Adjuvant-free in vivo targeting. Antigen delivery by alpha 2-macroglobulin enhances antibody formation.
The proteinase "inhibitor" alpha 2-macroglobulin (alpha 2M) is able to entrap and form covalent linkages with diverse proteins during a transient proteinase-activated state. These complexes are rapidly endocytosed after binding to receptors present on macrophages and other cells. We have previously shown that compared to free hen egg lysozyme (HEL), alpha 2M-complexed HEL undergoes enhanced macrophage uptake, processing, and presentation to T hybridoma clones in vitro. Inasmuch as it is not clear whether T hybridoma responses accurately reflect primary immune responses in vivo, we studied antibody production in rabbits using two Ag complexed with either human alpha 2M (H alpha 2M) or a homologous protein purified from rabbit plasma, alpha 1-macroglobulin (R alpha 1M). Pathogen-free NZW rabbits received s.c. injections with adjuvant-free preparations of free HEL or porcine pancreatic elastase (PPE), H alpha 2M-HEL-PPE complexes, R alpha 1M-HEL-PPE complexes, or mixtures of the uncomplexed proteins. Complexing the Ag to alpha 2M resulted in 10 to 500-fold higher IgG titers compared to uncomplexed controls. Injection of Ag complexed to either H alpha 2M or R alpha 1M resulted in levels of anti-HEL IgG comparable to those elicited by emulsification in CFA. Inasmuch as inflammatory proteinases such as neutrophil elastase can initiate covalent complex formation with alpha 2M, we propose that "proteinase-activated" alpha 2M may mediate receptor-enhanced Ag uptake by macrophages, resulting in augmented Ag processing and antibody production.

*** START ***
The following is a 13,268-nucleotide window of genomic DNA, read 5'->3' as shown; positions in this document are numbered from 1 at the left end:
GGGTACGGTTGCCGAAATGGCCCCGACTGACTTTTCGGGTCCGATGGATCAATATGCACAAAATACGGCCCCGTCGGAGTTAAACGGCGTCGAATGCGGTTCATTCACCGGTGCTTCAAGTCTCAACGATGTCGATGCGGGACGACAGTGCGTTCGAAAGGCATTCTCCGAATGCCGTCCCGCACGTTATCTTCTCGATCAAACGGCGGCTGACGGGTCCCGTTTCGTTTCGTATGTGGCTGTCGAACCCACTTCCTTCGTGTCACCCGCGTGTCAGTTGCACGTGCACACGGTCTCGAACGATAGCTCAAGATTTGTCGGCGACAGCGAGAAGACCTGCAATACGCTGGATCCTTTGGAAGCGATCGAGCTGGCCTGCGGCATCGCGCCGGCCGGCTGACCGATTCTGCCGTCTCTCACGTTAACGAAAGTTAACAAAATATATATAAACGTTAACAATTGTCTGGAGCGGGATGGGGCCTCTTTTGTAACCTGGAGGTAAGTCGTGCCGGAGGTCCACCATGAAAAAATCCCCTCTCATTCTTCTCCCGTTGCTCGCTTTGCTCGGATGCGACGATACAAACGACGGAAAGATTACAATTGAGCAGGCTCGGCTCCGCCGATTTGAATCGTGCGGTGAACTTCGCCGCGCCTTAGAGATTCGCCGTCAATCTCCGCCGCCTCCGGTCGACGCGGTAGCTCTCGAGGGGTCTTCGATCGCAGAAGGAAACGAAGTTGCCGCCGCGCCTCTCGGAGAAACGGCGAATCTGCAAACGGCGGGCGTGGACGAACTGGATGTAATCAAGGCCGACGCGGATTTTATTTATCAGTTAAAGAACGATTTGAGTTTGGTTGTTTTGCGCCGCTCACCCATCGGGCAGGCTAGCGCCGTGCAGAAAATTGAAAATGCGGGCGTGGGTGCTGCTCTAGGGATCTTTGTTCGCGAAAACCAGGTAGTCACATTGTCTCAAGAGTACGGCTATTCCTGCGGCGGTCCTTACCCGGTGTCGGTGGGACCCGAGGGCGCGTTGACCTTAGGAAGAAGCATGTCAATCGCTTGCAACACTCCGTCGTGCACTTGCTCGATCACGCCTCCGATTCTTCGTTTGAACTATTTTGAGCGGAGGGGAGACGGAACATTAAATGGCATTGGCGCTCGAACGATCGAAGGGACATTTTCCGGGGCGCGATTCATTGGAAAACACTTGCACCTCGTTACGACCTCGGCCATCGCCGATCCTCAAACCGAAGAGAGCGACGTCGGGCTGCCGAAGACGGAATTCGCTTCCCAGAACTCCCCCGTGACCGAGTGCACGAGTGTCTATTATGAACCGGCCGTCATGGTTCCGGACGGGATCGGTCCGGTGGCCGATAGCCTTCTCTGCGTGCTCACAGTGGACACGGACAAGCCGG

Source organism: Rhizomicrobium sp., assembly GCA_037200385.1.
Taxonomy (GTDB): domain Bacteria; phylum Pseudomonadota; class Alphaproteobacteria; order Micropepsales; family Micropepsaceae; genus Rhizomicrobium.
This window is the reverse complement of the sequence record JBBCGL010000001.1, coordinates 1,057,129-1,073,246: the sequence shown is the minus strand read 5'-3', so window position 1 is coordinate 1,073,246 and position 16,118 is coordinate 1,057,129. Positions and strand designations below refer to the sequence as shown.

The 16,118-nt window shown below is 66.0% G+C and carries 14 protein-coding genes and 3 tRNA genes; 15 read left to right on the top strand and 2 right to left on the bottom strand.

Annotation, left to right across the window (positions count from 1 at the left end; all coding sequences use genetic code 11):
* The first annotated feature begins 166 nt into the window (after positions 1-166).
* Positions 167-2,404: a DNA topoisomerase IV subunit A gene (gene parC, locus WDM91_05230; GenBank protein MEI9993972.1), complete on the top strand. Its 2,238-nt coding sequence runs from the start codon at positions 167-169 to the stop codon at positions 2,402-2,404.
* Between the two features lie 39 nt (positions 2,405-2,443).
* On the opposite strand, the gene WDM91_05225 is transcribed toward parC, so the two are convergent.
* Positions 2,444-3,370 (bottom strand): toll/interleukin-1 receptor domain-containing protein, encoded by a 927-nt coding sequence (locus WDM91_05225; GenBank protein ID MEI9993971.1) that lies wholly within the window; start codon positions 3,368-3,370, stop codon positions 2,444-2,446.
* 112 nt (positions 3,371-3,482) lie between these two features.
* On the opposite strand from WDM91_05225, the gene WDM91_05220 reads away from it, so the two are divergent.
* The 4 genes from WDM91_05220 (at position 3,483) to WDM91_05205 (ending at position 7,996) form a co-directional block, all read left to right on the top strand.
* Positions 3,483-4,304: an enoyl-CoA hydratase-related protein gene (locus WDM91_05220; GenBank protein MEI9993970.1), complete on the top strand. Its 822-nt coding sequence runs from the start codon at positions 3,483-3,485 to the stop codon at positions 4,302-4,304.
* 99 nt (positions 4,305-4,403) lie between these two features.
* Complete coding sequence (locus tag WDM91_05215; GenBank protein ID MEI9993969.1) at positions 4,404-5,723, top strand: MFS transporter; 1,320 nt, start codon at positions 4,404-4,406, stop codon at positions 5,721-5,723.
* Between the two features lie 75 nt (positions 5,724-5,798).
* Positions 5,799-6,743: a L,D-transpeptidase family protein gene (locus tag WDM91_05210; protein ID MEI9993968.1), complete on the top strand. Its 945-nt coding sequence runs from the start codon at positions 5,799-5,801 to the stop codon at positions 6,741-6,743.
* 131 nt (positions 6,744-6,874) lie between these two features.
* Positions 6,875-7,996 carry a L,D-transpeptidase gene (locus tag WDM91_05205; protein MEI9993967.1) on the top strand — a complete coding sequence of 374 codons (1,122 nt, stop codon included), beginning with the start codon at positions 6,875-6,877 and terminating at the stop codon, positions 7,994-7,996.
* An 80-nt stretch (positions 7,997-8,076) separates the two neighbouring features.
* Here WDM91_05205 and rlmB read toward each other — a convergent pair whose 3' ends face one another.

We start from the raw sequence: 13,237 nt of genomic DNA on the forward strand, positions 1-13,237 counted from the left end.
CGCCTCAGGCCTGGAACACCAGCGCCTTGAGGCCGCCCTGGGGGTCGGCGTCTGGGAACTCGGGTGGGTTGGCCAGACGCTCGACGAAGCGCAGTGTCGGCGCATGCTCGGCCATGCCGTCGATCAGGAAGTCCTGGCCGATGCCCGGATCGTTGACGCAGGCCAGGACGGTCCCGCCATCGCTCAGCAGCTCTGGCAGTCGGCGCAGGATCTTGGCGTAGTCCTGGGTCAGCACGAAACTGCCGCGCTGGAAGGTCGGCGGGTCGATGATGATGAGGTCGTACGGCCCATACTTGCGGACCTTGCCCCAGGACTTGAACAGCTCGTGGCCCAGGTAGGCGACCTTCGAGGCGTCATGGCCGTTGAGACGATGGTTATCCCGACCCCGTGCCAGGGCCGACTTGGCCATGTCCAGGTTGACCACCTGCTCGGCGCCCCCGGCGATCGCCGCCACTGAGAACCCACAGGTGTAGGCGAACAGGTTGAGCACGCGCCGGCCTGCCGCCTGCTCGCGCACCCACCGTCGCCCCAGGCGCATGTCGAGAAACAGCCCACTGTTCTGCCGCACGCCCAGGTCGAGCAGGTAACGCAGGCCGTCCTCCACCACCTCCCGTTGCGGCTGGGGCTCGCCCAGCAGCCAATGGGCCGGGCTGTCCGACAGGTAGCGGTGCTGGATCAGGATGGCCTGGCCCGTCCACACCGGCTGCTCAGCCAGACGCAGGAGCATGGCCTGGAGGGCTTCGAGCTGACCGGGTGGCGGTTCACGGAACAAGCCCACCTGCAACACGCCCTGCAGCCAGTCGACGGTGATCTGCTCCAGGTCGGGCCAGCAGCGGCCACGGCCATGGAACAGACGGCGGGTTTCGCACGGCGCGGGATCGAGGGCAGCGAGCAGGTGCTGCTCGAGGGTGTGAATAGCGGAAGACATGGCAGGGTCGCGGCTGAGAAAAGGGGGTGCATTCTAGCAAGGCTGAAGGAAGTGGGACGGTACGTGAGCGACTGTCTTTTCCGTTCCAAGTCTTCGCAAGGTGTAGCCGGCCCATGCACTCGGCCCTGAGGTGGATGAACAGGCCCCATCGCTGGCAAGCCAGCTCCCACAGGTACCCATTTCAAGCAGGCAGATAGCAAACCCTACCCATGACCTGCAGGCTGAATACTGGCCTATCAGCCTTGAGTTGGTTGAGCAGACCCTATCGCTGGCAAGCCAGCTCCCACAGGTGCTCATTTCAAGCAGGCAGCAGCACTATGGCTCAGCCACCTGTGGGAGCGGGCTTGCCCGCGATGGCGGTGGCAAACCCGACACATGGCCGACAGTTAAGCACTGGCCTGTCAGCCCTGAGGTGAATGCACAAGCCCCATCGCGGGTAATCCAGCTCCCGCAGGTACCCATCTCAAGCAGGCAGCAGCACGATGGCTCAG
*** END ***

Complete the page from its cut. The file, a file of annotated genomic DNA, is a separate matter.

Chu, CT; Oury, TD; Enghild, JJ; Pizzo, SV
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